In Luke Wroblewski’s book, Web Form Design, I explain the use of contextual pop-ups in complex forms. By only displaying the data, rather than the form input widgets, within the form itself, more information can be displayed on a page, and it is easier to read. Editing the data opens a pop-up containing as much UI as is necessary or helpful.
Apple gets a lot of guff about the design of iCal. I know many people that hate it with a passion. I don’t consider it to be a shining jewel of interface design, but it has always served me quite well. I was pleased to notice some small improvements in Mountain Lion that I’d like to share with you; specifically, the addition of some contextual pop-ups.
Date pop-ups were probably the very first data entry pop-ups to be used in digital forms, though I have no way to prove that. I’m often annoyed by software that requires me to type in a date. It’s kind of ironic that iCal, a calendar application, did not have this type of pop-up for date fields before now. Perhaps the designers thought it redundant? I find it a notable improvement.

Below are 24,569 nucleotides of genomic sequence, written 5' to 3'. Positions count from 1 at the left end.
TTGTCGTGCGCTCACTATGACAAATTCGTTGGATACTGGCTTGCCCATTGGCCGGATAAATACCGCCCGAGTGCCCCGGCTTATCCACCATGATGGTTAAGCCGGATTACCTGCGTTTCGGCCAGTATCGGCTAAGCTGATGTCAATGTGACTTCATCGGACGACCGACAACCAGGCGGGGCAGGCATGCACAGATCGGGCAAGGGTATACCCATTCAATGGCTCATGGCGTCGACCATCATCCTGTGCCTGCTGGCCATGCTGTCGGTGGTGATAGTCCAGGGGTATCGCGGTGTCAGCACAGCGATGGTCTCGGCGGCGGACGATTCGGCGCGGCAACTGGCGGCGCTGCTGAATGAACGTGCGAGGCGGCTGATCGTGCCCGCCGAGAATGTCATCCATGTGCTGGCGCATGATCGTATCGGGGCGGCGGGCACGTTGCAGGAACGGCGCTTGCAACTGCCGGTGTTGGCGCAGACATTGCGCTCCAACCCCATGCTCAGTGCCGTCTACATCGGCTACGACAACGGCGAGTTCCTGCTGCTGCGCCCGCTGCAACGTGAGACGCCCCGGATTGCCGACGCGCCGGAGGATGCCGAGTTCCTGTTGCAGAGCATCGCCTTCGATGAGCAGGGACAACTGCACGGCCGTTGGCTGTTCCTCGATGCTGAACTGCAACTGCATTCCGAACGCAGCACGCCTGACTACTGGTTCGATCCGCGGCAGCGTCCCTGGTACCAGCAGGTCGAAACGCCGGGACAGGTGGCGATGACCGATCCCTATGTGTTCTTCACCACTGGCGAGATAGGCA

More interesting, however, is the pop-up that displays when you click to edit the end-time for an event. It doesn’t display for start times. It’s a menu of shortcuts for entering a duration, so that I can simply say that an event will last for 3 hours, rather than having to take the extra second or two to compute what time that would be. It’s a small thing, but details matter.